But irrespective of the absence of moving parts, disassembling and reassembling an electronic device and voiding its associated warranties is something I recommend everybody do at least once in their lives. Changing a lousy 3-volt lithium disc may be no big deal to those of my peers who spent their childhoods overclocking their CPUs, coiling solenoids for electric motors, or downloading instructions for building cherry-bombs from a nascent, textual Internet (and actually following them, to the chagrin of the junior-high caretakers); to them, it must seem no greater a task than the humdrum routine of replacing a lightbulb. However, I happen to be a Software Guy, a hands-off theoretician comfortable in his bubble of machine-independent algorithms afloat in the soapy bathwater of Platonic, Turing-computable ideal forms. For me, playing with little springs and unscrewing little screws and jumpstarting circuits with unfolded staples delivers a welcome pretence of handymanliness. Look on my works, ye mighty, and despair.

In a timely coincidence, on that very same day I read about Zack Snyder’s plans for the Watchmen film.

Anyone who has been following my blog for reasonably long knows that of all the movies presently in development, this is probably the one I care about the most. More than the last three Harry Potters. More than His Dark Materials, which actually seems to be coming along very well from a design standpoint, though the jury’s obviously out on the script and will remain that way until the opening day of The Golden Compass (or Northern Lights, if they’re releasing it under that title elsewhere). Maybe even more than Indiana Jones and the Spanish Inquisition or whatever Lucasian premise it is we’re not expecting. I do not exaggerate when I say that Watchmen is the Lord of the Rings of comic books, and it’s imperative that it’s done right. I’ve seen it pass from Aronofsky to Greengrass to Snyder, and 300 will hopefully give us a good indication of whether or not Snyder knows how to strike the right balance between aesthetic special effects and storytelling mojo.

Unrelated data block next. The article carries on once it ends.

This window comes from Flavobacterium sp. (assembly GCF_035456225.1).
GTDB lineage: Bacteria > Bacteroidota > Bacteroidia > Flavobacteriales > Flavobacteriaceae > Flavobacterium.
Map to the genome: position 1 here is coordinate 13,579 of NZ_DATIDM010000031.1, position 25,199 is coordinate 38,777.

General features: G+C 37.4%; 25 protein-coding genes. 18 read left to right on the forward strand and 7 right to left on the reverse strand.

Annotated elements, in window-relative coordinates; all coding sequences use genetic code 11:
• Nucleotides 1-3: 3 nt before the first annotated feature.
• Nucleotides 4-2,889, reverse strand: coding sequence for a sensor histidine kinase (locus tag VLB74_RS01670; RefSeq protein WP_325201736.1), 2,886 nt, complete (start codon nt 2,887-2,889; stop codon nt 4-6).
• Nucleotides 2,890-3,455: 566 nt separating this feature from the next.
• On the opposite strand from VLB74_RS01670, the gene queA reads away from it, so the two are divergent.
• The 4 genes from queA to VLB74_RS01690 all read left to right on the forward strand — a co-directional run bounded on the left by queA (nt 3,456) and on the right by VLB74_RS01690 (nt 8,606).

All signs are good so far. Everything he says about the direction in which he’ll take the film is exactly as it should be; it’s just a matter of whether it can be done. For one thing, setting it in 1985 as a period piece is absolutely the right choice, if not a necessary one. Everything in the story revolves around the binaristic politics of the Cold War era, and the quest for a third way, a way to undo the Gordian knot. The organizing symbol of Doomsday Clock ticking down to midnight, and all of its consequent thematic material – Dr. Manhattan’s totalizing and reductivist perception of time, relativity’s coming of age with the ushering in of atomic physics, or the temporal suspension of the apocalypse – only resonate the way they do because of a very specific milieu that we now consider historical.

If you look at the James Bond franchise, observe what a paucity of truly consequential political storytelling there was in the Pierce Brosnan era, in spite of the fact that they had possibly the very best actor in the “debonair gentleman Bond” mould at their disposal. Goldeneye is by far the best, and it’s fundamentally a Cold War film; in the other three, Bond was a fish out of water, though things started getting interesting again in the deliberately comical Die Another Day. What was compelling about Casino Royale, from an adaptation standpoint, was how the writers managed to graft a Cold War story into the immediate “post-9/11” (post-baccarat?) present, to give a media cliché another whack on the head. I’ve always thought that the Bond franchise should be grounded in Fleming’s day instead of evolving with our present technology and geopolitical climate, but Casino Royale somehow achieved precisely that effect without moving an inch away from 2006.

It worked for Bond, and I ate my words, but it would never work for Watchmen. Too much of its backdrop depends on the relative parity that exists between two well-defined state superpowers at the zenith of an arms race, and how the iconography of the American superhero grew out of a very specific ideological landscape particular to an era where the theoretical band-aid solution to all matters of military prowess was more atomic power. While I haven’t paid much attention to how the comic-book superhero has fared against terrorists and urban guerrilla warfare in the twenty-first century, I imagine our situation is somewhat different.

But for now, let’s hope that 300 is a good film and a glorious financial success. It will keep the suits off Snyder’s back. Hopefully this time, Watchmen will motor through the production pipeline and come to the silver screen without too many complications; last time around, they only got as far as putting up a teaser website. I’d hate the job to be rushed, but I’m an impatient fellow, and the clock is ticking.